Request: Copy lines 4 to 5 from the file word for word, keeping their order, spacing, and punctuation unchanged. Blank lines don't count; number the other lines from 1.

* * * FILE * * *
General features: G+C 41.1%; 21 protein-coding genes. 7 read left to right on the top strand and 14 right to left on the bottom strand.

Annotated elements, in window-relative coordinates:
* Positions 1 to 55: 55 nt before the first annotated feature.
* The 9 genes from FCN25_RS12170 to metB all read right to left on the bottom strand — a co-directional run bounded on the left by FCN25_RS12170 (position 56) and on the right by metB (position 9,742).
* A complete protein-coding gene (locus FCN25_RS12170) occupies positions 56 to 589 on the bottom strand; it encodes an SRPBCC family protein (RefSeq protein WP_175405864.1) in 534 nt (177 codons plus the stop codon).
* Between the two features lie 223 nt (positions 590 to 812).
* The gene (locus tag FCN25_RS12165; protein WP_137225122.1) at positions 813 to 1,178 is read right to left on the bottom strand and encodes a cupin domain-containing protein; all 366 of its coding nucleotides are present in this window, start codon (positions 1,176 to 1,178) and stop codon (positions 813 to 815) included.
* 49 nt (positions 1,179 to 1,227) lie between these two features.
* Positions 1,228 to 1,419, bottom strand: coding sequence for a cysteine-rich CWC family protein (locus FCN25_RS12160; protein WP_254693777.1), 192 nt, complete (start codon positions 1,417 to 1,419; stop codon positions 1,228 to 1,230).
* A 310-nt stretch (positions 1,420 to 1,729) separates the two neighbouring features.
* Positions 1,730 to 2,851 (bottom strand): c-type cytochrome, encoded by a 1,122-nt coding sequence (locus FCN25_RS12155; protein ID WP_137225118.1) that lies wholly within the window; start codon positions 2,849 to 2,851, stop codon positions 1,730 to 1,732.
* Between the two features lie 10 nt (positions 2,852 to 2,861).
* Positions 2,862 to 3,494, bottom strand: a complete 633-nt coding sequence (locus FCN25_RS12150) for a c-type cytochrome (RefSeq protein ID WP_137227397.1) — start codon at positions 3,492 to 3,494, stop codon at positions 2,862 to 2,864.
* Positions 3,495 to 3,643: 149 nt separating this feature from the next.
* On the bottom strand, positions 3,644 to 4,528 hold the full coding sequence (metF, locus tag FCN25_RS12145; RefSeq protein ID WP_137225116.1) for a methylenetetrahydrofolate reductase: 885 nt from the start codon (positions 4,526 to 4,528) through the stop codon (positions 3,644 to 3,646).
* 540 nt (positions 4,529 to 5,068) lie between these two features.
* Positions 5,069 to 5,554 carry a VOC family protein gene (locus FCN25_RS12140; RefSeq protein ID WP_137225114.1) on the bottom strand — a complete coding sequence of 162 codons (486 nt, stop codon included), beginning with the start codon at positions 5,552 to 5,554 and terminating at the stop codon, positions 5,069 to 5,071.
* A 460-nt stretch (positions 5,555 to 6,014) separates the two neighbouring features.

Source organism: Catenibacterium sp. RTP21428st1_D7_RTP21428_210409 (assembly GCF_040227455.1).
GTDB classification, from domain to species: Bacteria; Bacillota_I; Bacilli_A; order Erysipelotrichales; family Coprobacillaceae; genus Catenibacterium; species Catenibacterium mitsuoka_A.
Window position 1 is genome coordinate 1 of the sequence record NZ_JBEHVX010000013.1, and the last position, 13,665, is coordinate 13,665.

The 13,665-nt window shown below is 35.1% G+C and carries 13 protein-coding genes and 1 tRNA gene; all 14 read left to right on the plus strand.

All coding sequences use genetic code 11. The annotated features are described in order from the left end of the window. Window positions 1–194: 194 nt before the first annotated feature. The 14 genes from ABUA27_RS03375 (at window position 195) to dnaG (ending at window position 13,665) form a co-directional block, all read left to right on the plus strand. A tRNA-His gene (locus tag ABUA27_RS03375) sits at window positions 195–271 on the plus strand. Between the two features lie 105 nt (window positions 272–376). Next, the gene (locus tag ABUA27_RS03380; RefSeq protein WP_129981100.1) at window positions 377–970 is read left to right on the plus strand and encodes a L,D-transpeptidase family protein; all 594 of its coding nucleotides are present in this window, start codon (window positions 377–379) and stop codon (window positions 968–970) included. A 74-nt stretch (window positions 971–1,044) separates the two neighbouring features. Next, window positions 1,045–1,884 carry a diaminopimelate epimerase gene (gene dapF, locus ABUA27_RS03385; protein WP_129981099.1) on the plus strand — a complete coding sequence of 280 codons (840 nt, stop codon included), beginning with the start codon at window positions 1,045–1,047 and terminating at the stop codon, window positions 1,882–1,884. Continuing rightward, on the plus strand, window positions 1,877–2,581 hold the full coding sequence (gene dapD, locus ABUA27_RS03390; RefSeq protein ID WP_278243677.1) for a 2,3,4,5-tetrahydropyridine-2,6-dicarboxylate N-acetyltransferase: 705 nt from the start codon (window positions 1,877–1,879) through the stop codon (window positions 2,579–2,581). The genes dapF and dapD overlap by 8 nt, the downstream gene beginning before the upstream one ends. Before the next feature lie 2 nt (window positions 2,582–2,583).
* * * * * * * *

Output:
* The 9 genes from FCN25_RS12170 to metB all read right to left on the bottom strand — a co-directional run bounded on the left by FCN25_RS12170 (position 56) and on the right by metB (position 9,742).
* A complete protein-coding gene (locus FCN25_RS12170) occupies positions 56 to 589 on the bottom strand; it encodes an SRPBCC family protein (RefSeq protein WP_175405864.1) in 534 nt (177 codons plus the stop codon).